September 30, 2014
KIRKUK, Iraq (AP) — When Sunni militants captured Mosul, Iraq’s second largest city, in June, Abu Sara and his family feared their town of Taza, located some 50 kilometers southeast of the city, would inevitably be next. Government soldiers had dropped their weapons and abandoned their posts — forcing residents to fend for themselves.
It wasn’t before long before the gas was cut, then the water, ahead of the imminent onslaught. The family was left with little choice but to flee to the closest city that could offer them safe haven — Kurdish-dominated Kirkuk.
But life has been filled with hardship for Abu Sara and the tens of thousands of Iraqi Arabs who escaped one opponent only to face another. Displaced Arabs who fled to oil-rich Kirkuk say tensions with the local Kurdish population have surged amid fears that Arabs are linked to the Islamic State militant group that has seized a third of the country. Local and displaced Arabs complain of discrimination and attack from Kurdish fighters known as peshmerga, accusing them of trying to assert a Kurdish majority through intimidation.
“When we walk in the streets we are looked at with suspicion,” Abu Sara said from his temporary residence at the home of Sheik Abdulrahman Menshed al-Assi, the head of the Sunni Obeid tribe in Kirkuk. “They assume we are all Daesh,” he added, using the Arabic acronym for the Islamic State group, “and so they treat us like terrorists.”
Kurdish forces claimed control of long-disputed city just days after the Islamic State group advanced across northern Iraq, seizing major cities including Mosul and Tikrit. Kirkuk, located along the fluid line that separates Kurdish northern Iraq from the rest of the country, is home to Arabs, Kurds and Turkmen, and all have competing claims to the oil-rich area. The Kurds have long wanted to incorporate the city into their semi-autonomous region, but Arabs and Turkmen are opposed.
In the courtyard alongside Abdullah Khalel Ibrahim’s family home in southern Kirkuk, the sound of a car bomb a few blocks away prompts a brief, disinterested pause in his conversation with displaced relatives staying with him. A lifelong resident of Kirkuk, Ibrahim said discrimination against Arabs is not new, but is on the rise.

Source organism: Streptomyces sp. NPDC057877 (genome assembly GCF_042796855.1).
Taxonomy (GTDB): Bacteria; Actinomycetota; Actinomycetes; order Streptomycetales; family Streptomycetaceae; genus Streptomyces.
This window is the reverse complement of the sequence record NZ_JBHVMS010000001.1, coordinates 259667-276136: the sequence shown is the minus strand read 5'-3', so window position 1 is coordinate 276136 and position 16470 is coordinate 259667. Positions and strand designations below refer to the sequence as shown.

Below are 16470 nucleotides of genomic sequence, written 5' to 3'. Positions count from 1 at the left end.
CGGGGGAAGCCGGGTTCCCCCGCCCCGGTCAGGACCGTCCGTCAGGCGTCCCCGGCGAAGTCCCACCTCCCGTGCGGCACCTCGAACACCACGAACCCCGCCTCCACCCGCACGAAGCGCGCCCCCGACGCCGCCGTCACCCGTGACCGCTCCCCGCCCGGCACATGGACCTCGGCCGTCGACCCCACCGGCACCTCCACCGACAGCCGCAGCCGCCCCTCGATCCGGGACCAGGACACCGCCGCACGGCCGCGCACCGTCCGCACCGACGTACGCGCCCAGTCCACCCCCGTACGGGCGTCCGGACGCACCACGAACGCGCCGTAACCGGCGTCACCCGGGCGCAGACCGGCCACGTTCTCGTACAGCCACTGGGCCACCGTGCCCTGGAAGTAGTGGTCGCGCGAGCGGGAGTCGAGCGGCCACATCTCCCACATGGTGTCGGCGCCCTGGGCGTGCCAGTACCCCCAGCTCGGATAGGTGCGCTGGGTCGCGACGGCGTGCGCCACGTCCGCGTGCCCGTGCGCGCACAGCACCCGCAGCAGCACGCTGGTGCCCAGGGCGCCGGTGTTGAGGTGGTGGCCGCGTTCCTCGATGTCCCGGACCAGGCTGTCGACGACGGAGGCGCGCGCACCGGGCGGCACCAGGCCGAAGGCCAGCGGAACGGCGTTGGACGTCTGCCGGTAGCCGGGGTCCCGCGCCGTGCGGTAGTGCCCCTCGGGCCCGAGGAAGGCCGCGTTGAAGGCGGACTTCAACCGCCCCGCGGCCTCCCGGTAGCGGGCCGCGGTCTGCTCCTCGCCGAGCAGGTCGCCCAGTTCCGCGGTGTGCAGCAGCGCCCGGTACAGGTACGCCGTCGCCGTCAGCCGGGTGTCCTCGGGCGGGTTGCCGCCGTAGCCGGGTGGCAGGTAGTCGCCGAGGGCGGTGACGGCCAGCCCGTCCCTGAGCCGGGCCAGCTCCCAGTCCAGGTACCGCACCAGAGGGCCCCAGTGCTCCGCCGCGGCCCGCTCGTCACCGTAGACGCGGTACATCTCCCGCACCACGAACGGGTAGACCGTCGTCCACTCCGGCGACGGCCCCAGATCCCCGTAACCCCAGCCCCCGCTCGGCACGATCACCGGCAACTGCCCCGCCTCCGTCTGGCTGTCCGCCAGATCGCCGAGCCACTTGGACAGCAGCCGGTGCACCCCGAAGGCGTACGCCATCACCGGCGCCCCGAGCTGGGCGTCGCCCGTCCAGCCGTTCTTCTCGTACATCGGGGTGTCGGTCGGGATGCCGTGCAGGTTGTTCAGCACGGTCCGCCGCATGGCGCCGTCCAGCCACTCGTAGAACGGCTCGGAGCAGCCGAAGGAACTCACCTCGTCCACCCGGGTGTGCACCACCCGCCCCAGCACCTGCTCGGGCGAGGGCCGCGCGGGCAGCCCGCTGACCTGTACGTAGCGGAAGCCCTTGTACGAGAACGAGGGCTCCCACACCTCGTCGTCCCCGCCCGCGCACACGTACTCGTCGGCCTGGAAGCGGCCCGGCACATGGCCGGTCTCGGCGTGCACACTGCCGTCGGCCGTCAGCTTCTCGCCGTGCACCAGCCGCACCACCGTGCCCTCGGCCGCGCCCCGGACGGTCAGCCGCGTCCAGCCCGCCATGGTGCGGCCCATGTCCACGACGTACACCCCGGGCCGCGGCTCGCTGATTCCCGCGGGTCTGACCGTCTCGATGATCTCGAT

“Kidnappings, killings, difficulties finding jobs, difficulties moving around freely,” he began, “all of that has doubled now. I lived in Kirkuk all my life and I feel unwelcome here.” Oum Hakem, his relative from Tikrit, said peshmerga soldiers almost denied her family entrance into the city when they were fleeing violence at home. “I have three college-age sons,” Oum Hakem said, preferring to provide only her nickname. “They did not want to let them in, but it was very important for them to settle someplace to take their (annual) exams.”
At government buildings across the city, pictures of Jalal Talibani, Iraq’s former president, decorate private offices, conference halls and corridors, underlying the overwhelming loyalty of many in Kirkuk to his People’s Union of Kurdistan.
Calls for Kurdish independence however have intensified since the militants began their lightening advance across northern Iraq. But to do so, the region would need a clear Kurdish majority, a status currently being undermined by a wave of refugees. At least 60,000 Arab and Turkmen displaced by the fighting have flooded into Kirkuk since June, according to Rakkan Ismail Ali, the province’s deputy governor, and more than a million have fled to northern Iraq this year. The influx is prompting major security concerns.
“The city is not ready,” said Ali, himself an Arab. “We don’t know how the security forces are dealing with the situation. With the current mess, (we can’t tell) if those who are coming to Kirkuk are Daesh or not,” he said.
The Islamic State militants have looked to capture a number of oil fields, power plants, dams and factories in Iraq and Syria and have made an effort to push toward Kirkuk itself, which is home to over 10 billion remaining barrels of proven oil reserves, making it an appealing prize.
U.S. airstrikes began on Aug. 8 to support Iraqi and Kurdish ground forces taking on the Islamic State, and a number of countries have moved to support the Kurds with newer, more sophisticated weapons to boost their capabilities on the battle field. U.S. Central Command has reported a number of airstrikes near Kirkuk, including an attack on an Islamic State convoy this week.
Peshmerga soldiers who spoke to The Associated Press acknowledged that practices of exclusion take place at many of the checkpoints across the city, but insisted that it is strictly a security precaution.
“Peshmerga are now surrounding the borders of Kirkuk,” and we have to pick out civilians from militants every day, said peshmerga Lt. Gen. Asso Ali, adding that sometimes that requires screening certain people in times of uncertainty. “It’s our responsibility to keep the city safe.”